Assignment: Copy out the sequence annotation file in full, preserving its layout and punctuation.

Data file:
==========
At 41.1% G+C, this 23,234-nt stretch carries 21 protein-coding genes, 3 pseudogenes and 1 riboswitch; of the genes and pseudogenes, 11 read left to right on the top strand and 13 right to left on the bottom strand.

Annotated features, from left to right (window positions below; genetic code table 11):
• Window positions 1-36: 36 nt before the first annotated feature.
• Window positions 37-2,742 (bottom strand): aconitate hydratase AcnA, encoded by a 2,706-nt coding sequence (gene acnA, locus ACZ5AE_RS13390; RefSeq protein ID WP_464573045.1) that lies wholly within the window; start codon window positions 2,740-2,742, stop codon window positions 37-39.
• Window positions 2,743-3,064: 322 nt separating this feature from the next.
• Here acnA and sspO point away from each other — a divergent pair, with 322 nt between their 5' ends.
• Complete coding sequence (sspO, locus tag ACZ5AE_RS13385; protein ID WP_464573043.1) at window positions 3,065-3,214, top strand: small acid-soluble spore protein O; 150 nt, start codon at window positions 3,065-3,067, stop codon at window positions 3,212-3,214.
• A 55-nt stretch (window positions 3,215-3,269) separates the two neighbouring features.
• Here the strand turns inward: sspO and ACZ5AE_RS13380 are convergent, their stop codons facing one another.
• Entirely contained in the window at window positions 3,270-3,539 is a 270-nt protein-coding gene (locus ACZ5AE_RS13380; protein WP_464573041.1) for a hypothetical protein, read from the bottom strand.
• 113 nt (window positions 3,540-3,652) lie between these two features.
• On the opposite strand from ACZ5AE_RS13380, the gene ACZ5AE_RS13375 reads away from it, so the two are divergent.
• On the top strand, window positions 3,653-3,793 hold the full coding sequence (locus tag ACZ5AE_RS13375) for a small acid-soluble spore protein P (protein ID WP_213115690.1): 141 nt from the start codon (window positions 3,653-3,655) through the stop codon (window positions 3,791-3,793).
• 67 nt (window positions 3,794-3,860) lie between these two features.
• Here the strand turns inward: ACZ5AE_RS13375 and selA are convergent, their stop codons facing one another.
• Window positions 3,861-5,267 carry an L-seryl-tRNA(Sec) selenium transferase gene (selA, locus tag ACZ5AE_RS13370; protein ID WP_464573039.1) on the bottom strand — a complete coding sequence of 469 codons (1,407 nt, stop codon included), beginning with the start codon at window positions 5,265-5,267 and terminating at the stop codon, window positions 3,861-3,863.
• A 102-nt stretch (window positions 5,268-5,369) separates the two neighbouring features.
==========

At 41.1% G+C, this 23,234-nt stretch carries 21 protein-coding genes, 3 pseudogenes and 1 riboswitch; of the genes and pseudogenes, 11 read left to right on the top strand and 13 right to left on the bottom strand.

Annotated features, from left to right (window positions below; genetic code table 11):
• Window positions 1-36: 36 nt before the first annotated feature.
• Window positions 37-2,742 (bottom strand): aconitate hydratase AcnA, encoded by a 2,706-nt coding sequence (gene acnA, locus ACZ5AE_RS13390; RefSeq protein ID WP_464573045.1) that lies wholly within the window; start codon window positions 2,740-2,742, stop codon window positions 37-39.
• Window positions 2,743-3,064: 322 nt separating this feature from the next.
• Here acnA and sspO point away from each other — a divergent pair, with 322 nt between their 5' ends.
• Complete coding sequence (sspO, locus tag ACZ5AE_RS13385; protein ID WP_464573043.1) at window positions 3,065-3,214, top strand: small acid-soluble spore protein O; 150 nt, start codon at window positions 3,065-3,067, stop codon at window positions 3,212-3,214.
• A 55-nt stretch (window positions 3,215-3,269) separates the two neighbouring features.
• Here the strand turns inward: sspO and ACZ5AE_RS13380 are convergent, their stop codons facing one another.
• Entirely contained in the window at window positions 3,270-3,539 is a 270-nt protein-coding gene (locus ACZ5AE_RS13380; protein WP_464573041.1) for a hypothetical protein, read from the bottom strand.
• 113 nt (window positions 3,540-3,652) lie between these two features.
• On the opposite strand from ACZ5AE_RS13380, the gene ACZ5AE_RS13375 reads away from it, so the two are divergent.
• On the top strand, window positions 3,653-3,793 hold the full coding sequence (locus tag ACZ5AE_RS13375) for a small acid-soluble spore protein P (protein ID WP_213115690.1): 141 nt from the start codon (window positions 3,653-3,655) through the stop codon (window positions 3,791-3,793).
• 67 nt (window positions 3,794-3,860) lie between these two features.
• Here the strand turns inward: ACZ5AE_RS13375 and selA are convergent, their stop codons facing one another.
• Window positions 3,861-5,267 carry an L-seryl-tRNA(Sec) selenium transferase gene (selA, locus tag ACZ5AE_RS13370; protein ID WP_464573039.1) on the bottom strand — a complete coding sequence of 469 codons (1,407 nt, stop codon included), beginning with the start codon at window positions 5,265-5,267 and terminating at the stop codon, window positions 3,861-3,863.
• A 102-nt stretch (window positions 5,268-5,369) separates the two neighbouring features.